Therapy for hepatitis C
The treatment of hepatitis C is based on principles that are applied to many other difficult to treat infectious diseases such as HIV infection and tuberculosis:
- Combine effective agents to completely, effectively and rapidly control (eradicate) the infectious agent
- Treat long enough that all circulating and intracellular infectious agents (virus, bacteria) are killed (may take days to many months)
- Treat, right from the beginning, with powerful combinations to prevent development of resistance
- In case of HCV: Monitor regularly the circulating virus to avoid futile treatment (resistant virus), respectively to continue long enough to avoid flare-up/recurrence
Brief history of HCV treatment
- Initially, the only effective HCV treatment for what was then called nonA, non-B or post-transfusion hepatitis was interferon therapy (a short acting type and typically given 3x weekly).
- Effectiveness was very limited. Also, there was no test for the virus itself and "effective" meant normalization of liver enzymes (ALT, AST,). The disease activity, if responding, flared up often immediately after discontinuation of therapy.
- Viral eradication occurred in some 5-10 % of cases only. Importantly, hepatologists were not used to provide therapy with potentially horrible side effects and were easily inclined to d/c therapy.
- Important breakthroughs occurred:
- It appeared that the longer patients were treated, the higher the chance of eradication (improvement from approximately 5% to a greater than 10% eradication rate)
- Addition of a second agent (ribavirin) dramatically increased the response and eradication rate
- Introduction of long acting (pegylated) interferon once weekly more effectively suppressed the virus compared to 3 x weekly a short acting interferon.
- It was recognized that the help of a team to treat patients (in particular nurse practitioners, nurses and others such as a psychiatrist, patient support groups) to support patients enhanced adherence to therapy:
- The more compliant the patients are with therapy, the better treatment outcomes
- Lowering of dosages of medication is associated with poorer results and should be avoided
- Resolving barriers for treatment / side effects is important to enable the maintenance of adequate dosages of therapy
- The ability for measuring response to therapy (HCVRNA monitoring) has expanded, and cheaper and much more sensitive testing helped to pick up extremely low levels of virus
- This helps to early identify responders but also non-responders for whom treatment is futile and so prevents unnecessary harm and costs by prolonged treatment
- It encourages patients to continue therapy if the virus becomes negative: It works, please persevere.
- It helped to explain flare-ups after assumed viral eradication and it revealed that flare up often meant that low levels of virus had persisted throughout therapy
- It helps to more reliably define complete eradication of virus
Trends in therapy
Key factors for successful viral eradication include adequate characterization of the virus and host to predict chances for a successful outcome with patient-tailored choices for the most appropriate treatment schedule.
- Viral load - Expressed in IU/ml
Higher = more difficult eradication
- Viral genotype ("the substrain of the virus")
- There are at least 6 genotypes (1-6)
- Most common in the US:
- type 1 (about 70%)
- Type 2 and 3 (about 25-30%)
- Type 4 rare, frequent in Egyptians
- Genotype 1 and 4 are more difficult to eradicate
Host characteristics (Host = the infected individual)
|Comorbidities that worsen disease outcome||Treatment of comorbidities|
|Obesity (High BMI)||Loose weight|
|Insulin resistance||Loose weight + modify treatment DM|
|Alcohol abuse (> 2 units daily)||Stop alcohol|
|Co-infections, specifically HIV, HBV||Treat if indicated|
|Comorbidities that interfere with or preclude optimal therapy regimens||Treatment / implications of comorbidities|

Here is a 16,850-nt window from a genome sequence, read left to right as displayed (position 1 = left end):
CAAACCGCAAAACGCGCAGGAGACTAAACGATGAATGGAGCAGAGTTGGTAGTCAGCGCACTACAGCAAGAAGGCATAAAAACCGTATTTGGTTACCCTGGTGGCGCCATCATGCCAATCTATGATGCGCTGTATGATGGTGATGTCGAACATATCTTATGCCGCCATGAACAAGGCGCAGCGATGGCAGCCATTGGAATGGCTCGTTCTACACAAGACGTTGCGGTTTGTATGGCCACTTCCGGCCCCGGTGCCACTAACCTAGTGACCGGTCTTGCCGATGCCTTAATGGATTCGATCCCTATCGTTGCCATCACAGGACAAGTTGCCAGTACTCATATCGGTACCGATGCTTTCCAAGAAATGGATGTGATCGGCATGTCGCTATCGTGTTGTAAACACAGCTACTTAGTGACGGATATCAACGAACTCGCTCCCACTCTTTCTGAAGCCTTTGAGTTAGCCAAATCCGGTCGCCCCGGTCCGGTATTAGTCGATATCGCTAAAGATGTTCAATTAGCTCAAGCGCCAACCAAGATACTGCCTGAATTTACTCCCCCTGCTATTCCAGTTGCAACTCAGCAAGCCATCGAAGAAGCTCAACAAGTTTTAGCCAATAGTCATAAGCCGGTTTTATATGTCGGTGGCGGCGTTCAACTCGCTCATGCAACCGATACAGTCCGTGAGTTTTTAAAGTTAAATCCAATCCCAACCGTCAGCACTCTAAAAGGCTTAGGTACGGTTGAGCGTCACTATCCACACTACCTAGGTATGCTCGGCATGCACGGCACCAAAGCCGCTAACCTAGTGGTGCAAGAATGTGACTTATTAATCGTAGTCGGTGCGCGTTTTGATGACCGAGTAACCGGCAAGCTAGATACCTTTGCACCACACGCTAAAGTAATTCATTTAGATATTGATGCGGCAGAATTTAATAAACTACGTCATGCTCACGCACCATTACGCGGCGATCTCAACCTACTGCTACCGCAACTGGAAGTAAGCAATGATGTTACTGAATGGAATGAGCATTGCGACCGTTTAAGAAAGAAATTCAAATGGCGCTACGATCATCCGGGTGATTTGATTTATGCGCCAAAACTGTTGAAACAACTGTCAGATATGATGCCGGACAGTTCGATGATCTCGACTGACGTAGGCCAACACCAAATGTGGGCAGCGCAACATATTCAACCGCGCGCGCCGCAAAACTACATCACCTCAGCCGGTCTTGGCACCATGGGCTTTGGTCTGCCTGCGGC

|(Uncontrolled) Depression/other psychiatric disease||Counseling/ant-depressants|
|Impaired kidney function||Dose modifications (tricky)|
|Pancytopenia if severe||Growth factors (costly, often financial issues)|
|Advanced/decompensated liver disease||Prevent infections, Liver Transplant|
|Alcohol abuse||Decline therapy unless abstinence|
|Confounders frequently associated with therapy failure||Treatment of comorbidities|
|Presence of certain genetic mutations (IL-28 mutations etc.)||Genetic modification not, but incorporation in management perspectives|
|Addiction issues||Treatment by addiction experts
If Rx relatively indicated: defer
|Chaotic life style/non-compliance/no show history||Probably no point in treating|
Determinants of disease progression
|Age at time of acquisition||The older when contracting the disease the worse outcome|
|Transaminase levels||Inflammatory activity|
|Co-infection with HIV||Patients do worse compared to HCV infection alone|
|Co-morbidities||More aggressive disease/diminished responsiveness to therapy|
|Also makes medication less effective|
|Host genes||Disease severity is in fact the consequence of the host response, defined by individual, genetically determined factors (cytokines etc.) that cause more or less severe liver damage|
|Severity of inflammation||Inflammation causes cell destruction and stimulates collagen production (scar formation, fibrosis)|
Who should be treated for HCV infection, and when?
The role of the medical team in assessing the need and timing for HCV treatment is a major one.
Good information is important for patients and their families and friends to alleviate anxiety in many cases. Also, understanding therapy and its side effects can greatly help in support and coping by those surrounding the patient, be it at home or at work.
Timely treatment should be given, but in case of less severe disease, prioritizing is important (if treatment would interfere with school exams, temporary stressful jobs, wish to conceive, treatment can often be postponed).
- Before major damage has occurred rather than afterwards
- Patient tailored: What applies to one person may not apply to another person
- Certain patients may be as keen to be treated, as others are quite reluctant, in particular, also after they saw a relative or friend go through it.
- In certain patients the medical need is more urgent (significant scarring and inflammation but still in good condition) compared to others who many years after the disease may continue to have very mild disease.
- Horrible events in a friend may be associated with related comorbidity such as alcohol abuse.
Current recommended treatment schedules
A key aspect in understanding (and sometimes hard to appreciate by providers and patients) is that the best chance for permanent viral eradication (= SVR, sustained viral response) will be achieved by keeping the goals of therapy in mind. The virus needs to be eradicated